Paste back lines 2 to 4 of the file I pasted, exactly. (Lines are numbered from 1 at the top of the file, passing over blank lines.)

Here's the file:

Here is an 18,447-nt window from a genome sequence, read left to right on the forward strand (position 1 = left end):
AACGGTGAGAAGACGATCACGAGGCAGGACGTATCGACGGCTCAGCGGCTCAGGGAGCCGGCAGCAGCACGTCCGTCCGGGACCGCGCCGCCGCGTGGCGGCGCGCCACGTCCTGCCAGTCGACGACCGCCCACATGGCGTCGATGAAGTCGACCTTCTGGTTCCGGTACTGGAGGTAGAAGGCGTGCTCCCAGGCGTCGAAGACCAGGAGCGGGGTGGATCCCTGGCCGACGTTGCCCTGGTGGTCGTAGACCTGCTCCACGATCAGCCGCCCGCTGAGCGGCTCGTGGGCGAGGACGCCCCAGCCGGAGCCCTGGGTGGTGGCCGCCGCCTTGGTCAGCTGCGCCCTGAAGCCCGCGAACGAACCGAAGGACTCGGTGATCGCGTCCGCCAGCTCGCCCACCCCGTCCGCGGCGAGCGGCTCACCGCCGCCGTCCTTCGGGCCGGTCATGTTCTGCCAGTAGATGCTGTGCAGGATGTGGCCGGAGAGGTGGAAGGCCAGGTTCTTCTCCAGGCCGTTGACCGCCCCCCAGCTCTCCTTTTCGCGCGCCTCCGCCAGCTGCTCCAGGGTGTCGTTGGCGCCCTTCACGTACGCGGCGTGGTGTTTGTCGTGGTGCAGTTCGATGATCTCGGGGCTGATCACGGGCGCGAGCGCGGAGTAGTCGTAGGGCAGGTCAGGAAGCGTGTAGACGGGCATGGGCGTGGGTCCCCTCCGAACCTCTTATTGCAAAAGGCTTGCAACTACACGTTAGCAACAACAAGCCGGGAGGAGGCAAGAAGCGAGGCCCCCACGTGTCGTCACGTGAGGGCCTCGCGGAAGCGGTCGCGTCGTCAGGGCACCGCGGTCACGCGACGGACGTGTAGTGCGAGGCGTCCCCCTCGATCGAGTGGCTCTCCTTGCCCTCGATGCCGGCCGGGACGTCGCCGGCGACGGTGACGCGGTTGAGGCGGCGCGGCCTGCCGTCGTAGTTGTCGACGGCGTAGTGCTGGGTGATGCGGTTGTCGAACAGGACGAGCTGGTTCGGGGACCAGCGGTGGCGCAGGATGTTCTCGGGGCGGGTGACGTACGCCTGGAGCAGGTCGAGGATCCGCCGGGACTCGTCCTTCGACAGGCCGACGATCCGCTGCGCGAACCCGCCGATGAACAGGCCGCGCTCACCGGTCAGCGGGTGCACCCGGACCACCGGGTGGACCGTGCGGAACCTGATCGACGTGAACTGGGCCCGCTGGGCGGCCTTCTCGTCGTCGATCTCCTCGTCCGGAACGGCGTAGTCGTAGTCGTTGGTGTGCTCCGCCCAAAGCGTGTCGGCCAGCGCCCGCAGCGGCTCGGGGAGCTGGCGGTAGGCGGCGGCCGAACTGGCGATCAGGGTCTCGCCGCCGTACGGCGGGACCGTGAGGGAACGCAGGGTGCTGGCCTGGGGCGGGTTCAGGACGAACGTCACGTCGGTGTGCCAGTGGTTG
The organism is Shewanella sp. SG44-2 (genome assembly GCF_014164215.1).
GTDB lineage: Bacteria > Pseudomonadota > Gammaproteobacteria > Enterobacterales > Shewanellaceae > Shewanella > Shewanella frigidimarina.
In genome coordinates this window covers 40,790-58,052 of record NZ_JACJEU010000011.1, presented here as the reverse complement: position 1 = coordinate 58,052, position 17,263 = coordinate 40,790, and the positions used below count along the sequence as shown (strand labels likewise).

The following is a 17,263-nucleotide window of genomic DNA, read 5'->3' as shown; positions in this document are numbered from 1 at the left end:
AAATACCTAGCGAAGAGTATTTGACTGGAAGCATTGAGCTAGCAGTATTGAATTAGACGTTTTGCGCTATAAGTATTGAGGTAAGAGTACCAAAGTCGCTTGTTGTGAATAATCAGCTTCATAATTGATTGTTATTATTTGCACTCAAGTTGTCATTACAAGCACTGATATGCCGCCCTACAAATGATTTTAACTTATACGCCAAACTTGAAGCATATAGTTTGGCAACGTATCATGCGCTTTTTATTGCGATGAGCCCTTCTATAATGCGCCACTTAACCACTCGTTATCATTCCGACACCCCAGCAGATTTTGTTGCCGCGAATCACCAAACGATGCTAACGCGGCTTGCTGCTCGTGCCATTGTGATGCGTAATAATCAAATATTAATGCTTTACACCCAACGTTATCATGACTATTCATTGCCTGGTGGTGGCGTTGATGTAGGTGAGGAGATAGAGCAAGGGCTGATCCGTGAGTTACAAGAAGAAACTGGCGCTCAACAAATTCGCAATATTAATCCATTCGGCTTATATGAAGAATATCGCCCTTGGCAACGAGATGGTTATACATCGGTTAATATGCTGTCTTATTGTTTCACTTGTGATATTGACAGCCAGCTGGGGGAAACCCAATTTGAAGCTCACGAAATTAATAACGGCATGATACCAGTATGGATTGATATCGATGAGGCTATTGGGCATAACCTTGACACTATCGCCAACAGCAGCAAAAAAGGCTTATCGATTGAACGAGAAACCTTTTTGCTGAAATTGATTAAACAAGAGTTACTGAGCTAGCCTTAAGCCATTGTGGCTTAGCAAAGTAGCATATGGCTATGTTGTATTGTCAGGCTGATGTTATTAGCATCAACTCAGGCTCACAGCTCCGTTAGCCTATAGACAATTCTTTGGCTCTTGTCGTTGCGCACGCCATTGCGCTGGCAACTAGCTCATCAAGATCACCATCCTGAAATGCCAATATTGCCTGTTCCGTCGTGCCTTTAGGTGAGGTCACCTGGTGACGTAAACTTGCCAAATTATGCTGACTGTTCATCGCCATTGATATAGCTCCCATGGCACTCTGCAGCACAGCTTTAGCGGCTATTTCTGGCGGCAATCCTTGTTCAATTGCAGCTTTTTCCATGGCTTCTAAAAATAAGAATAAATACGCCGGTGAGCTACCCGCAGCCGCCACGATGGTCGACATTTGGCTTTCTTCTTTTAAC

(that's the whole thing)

AACGGTGAGAAGACGATCACGAGGCAGGACGTATCGACGGCTCAGCGGCTCAGGGAGCCGGCAGCAGCACGTCCGTCCGGGACCGCGCCGCCGCGTGGCGGCGCGCCACGTCCTGCCAGTCGACGACCGCCCACATGGCGTCGATGAAGTCGACCTTCTGGTTCCGGTACTGGAGGTAGAAGGCGTGCTCCCAGGCGTCGAAGACCAGGAGCGGGGTGGATCCCTGGCCGACGTTGCCCTGGTGGTCGTAGACCTGCTCCACGATCAGCCGCCCGCTGAGCGGCTCGTGGGCGAGGACGCCCCAGCCGGAGCCCTGGGTGGTGGCCGCCGCCTTGGTCAGCTGCGCCCTGAAGCCCGCGAACGAACCGAAGGACTCGGTGATCGCGTCCGCCAGCTCGCCCACCCCGTCCGCGGCGAGCGGCTCACCGCCGCCGTCCTTCGGGCCGGTCATGTTCTGCCAGTAGATGCTGTGCAGGATGTGGCCGGAGAGGTGGAAGGCCAGGTTCTTCTCCAGGCCGTTGACCGCCCCCCAGCTCTCCTTTTCGCGCGCCTCCGCCAGCTGCTCCAGGGTGTCGTTGGCGCCCTTCACGTACGCGGCGTGGTGTTTGTCGTGGTGCAGTTCGATGATCTCGGGGCTGATCACGGGCGCGAGCGCGGAGTAGTCGTAGGGCAGGTCAGGAAGCGTGTAGACGGGCATGGGCGTGGGTCCCCTCCGAACCTCTTATTGCAAAAGGCTTGCAACTACACGTTAGCAACAACAAGCCGGGAGGAGGCAAGAAGCGAGGCCCCCACGTGTCGTCACGTGAGGGCCTCGCGGAAGCGGTCGCGTCGTCAGGGCACCGCGGTCACGCGACGGACGTGTAGTGCGAGGCGTCCCCCTCGATCGAGTGGCTCTCCTTGCCCTCGATGCCGGCCGGGACGTCGCCGGCGACGGTGACGCGGTTGAGGCGGCGCGGCCTGCCGTCGTAGTTGTCGACGGCGTAGTGCTGGGTGATGCGGTTGTCGAACAGGACGAGCTGGTTCGGGGACCAGCGGTGGCGCAGGATGTTCTCGGGGCGGGTGACGTACGCCTGGAGCAGGTCGAGGATCCGCCGGGACTCGTCCTTCGACAGGCCGACGATCCGCTGCGCGAACCCGCCGATGAACAGGCCGCGCTCACCGGTCAGCGGGTGCACCCGGACCACCGGGTGGACCGTGCGGAACCTGATCGACGTGAACTGGGCCCGCTGGGCGGCCTTCTCGTCGTCGATCTCCTCGTCCGGAACGGCGTAGTCGTAGTCGTTGGTGTGCTCCGCCCAAAGCGTGTCGGCCAGCGCCCGCAGCGGCTCGGGGAGCTGGCGGTAGGCGGCGGCCGAACTGGCGATCAGGGTCTCGCCGCCGTACGGCGGGACCGTGAGGGAACGCAGGGTGCTGGCCTGGGGCGGGTTCAGGACGAACGTCACGTCGGTGTGCCAGTGGTTG
The organism is Shewanella sp. SG44-2 (genome assembly GCF_014164215.1).
GTDB lineage: Bacteria > Pseudomonadota > Gammaproteobacteria > Enterobacterales > Shewanellaceae > Shewanella > Shewanella frigidimarina.